Although we had a short floor calendar on May 1, we had some rousing debates. The highlight was a two-hour debate on SB1085, association health plans. (Watch the action here, beginning at 19:32 min.)
The Republicans have had three bills this year to lower healthcare insurance costs by encouraging people to leave the healthcare marketplace. I agree that the Affordable Care Act is too expensive, particularly for sole proprietors (like my husband who was offered a silver ACA plan for more than $1000 per month just for him.) This is why I voted for direct care contracts. I believe those are a better deal for sole proprietors than association health plans.)
I get that costs are too high, but the association health plans are not the way to go. They could, indeed, lower costs for business owners, but they could be risky due to limited coverage. There are reasons why these plans will likely be cheaper. Remember the old adage “you get what you pay for”. If sole proprietor business owners want to take a risk with their own insurance and their own health, I have a mind to let them take their own risk. (Just don’t ask me to help you later with a Go Fund Me Request if it turns out I was right on limited coverage under cheap junk insurance plans.)
Where I object is when businesses are making these risky insurance decisions for their employees— just to save money.
Under this bill, businesses can band together as an “association” and come up with a customized health insurance plan. The problem is that these association health plans don’t have to cover the 10 essential benefits in the ACA (like drug coverage, maternity care, mental health coverage, price parity for men and women, and more). According to Rep. Nancy Barto, association health plans do cover pre-existing conditions and allow parents to cover adult children up to a certain age– two very popular parts of the ACA. The businesses in the association could come up with whatever benefits they want to cover … or not. I’m not sure if Barto is saying that the plans can be designed to include these two items, or if they are required to; I’ve heard this both ways. The Republican talking points were right out of Democracy in Chains.” Barto said that association health plans would be better for employees and business because business owners would be designing the insurance plans– not insurance companies. (I don’t think that statement would be reassuring to most employees at all!)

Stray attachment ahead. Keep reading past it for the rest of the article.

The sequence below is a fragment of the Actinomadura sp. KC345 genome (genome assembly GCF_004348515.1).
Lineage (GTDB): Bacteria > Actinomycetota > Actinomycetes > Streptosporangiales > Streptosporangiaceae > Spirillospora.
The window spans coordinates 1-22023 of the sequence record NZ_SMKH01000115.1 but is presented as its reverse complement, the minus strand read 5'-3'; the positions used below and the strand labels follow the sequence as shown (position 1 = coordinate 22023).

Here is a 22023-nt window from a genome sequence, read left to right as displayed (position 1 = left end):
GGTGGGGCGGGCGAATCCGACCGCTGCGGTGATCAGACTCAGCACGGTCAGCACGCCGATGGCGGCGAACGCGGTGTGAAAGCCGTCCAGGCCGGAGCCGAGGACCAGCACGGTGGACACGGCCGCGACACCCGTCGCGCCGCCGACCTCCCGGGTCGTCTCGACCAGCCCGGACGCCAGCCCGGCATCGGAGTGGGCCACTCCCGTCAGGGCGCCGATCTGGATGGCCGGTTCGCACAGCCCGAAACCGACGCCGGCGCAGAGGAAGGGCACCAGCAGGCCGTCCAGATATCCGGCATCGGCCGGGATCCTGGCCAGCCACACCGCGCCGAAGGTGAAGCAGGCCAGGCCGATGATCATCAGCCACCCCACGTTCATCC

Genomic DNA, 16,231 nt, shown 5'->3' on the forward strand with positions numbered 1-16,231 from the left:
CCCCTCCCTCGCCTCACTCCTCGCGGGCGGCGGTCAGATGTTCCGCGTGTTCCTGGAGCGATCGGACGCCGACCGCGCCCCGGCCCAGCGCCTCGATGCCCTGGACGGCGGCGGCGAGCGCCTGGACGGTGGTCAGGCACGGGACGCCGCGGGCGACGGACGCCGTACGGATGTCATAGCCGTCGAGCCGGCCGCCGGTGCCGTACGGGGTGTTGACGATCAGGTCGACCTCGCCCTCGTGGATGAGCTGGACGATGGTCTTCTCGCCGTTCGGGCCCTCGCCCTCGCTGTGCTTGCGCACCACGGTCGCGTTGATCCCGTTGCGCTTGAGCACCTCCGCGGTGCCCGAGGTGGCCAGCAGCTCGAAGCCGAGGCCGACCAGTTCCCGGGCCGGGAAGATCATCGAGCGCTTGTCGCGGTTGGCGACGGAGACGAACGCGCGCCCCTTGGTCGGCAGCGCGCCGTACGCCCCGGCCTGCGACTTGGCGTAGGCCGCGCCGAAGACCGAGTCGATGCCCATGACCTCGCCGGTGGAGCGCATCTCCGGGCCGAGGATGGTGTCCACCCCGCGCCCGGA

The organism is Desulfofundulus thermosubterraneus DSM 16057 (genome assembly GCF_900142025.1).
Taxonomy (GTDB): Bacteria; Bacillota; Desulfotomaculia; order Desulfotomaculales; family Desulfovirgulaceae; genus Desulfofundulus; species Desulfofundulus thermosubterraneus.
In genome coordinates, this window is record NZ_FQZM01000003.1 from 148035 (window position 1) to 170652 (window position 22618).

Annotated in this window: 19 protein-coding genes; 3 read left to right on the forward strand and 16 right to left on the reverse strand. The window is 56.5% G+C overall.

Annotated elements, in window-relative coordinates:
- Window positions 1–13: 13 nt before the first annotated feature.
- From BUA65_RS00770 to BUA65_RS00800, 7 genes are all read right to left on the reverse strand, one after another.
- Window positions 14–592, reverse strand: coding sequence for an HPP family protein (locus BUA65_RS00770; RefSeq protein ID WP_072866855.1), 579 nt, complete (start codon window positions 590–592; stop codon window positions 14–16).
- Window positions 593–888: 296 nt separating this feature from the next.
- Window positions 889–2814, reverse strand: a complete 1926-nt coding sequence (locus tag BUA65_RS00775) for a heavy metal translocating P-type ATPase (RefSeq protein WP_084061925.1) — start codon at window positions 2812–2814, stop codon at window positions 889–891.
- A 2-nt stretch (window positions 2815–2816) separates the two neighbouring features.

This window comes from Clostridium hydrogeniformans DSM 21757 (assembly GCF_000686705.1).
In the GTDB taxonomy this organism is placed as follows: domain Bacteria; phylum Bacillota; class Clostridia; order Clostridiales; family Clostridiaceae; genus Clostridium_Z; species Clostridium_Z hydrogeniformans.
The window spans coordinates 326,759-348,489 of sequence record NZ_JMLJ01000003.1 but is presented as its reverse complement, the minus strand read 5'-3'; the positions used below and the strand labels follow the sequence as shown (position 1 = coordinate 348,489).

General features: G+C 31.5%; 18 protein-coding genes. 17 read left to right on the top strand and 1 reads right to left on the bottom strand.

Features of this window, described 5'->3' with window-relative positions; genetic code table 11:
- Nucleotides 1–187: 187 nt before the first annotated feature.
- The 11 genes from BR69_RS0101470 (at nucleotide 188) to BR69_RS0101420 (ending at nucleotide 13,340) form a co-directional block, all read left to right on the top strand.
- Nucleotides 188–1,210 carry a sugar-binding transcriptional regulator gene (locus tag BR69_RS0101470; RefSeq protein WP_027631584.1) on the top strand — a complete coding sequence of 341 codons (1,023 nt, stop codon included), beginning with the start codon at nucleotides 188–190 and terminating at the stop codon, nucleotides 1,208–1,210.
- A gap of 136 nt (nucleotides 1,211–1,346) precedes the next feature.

These plans do allow businesses to discriminate based on pricing. Women will remember that before the ACA, we had to pay significantly higher premiums than men. The ACA leveled the playing field on price between men and women. Look at all of the attacks on women’s health since the ACA expanded benefits and equalized pricing. We can expect more attacks as businesses are allowed to customize to reduce costs. You— the employee— will he left to pay the bills.
In public health, we say that if the mother is healthy, the family is healthy because women make healthcare decisions and day-to-day retail decisions. They are usually the ones who take their children to the doctor and get their husbands to seek care when they need it. Given the current crisis in maternal and child health in Arizona, the last thing we should do is to put price barriers up in front of women’s access to healthcare. Limiting women’s access to care is bad for women, bad for their families, and bad for the overall health of our state.
Even with the ACA, our country’s healthcare non-system is just too expensive. We have the most expensive healthcare in the world, and our health outcomes are middling to horrible. Medical bankruptcy has been a long-term problem in the US. Too many Americans are one diagnosis or car accident away from bankruptcy or homelessness. The ACA expanded coverage to more Americans but didn’t significantly reduce medical bankruptcy. Underinsurance is widespread. People buy the insurance they can afford— not insurance they need. With association health plans, business groups can tweak the benefits to reduce costs, but that puts people at risk for inadequate care, high out-of-pocket costs, and bankruptcy.
For example, more than 100 million Americans have diabetes or prediabetes. If a person with diabetes works for a business that decides not to cover drugs in their association health plan, that person will be stuck paying $540 a month for insulin. Insulin costs have skyrocketed. Insulin has been around since 1920, but like the EpiPen, Big Pharma has dramatically raised the price because demand is high. It’s all about profit. It doesn’t have anything to do with good healthcare for Americans.
Lastly, because of the allure of a cheap deal, association health plans will entice people to leave the healthcare marketplace, thus weakening it by pulling healthy people out.
A cadre of Democrats— including Reps. Butler, Friese, Blanc, Epstein, Rodriguez, Cano and I— fought hard against association plans. Unfortunately, it passed with a handful of Democrats in both the House and the Senate voting with the GOP. BTW, all of the major healthcare groups were against SB1085. Check out AZLeg.gov video for May 1 (here) if you want to see and hear the debate, beginning at 19:32 min.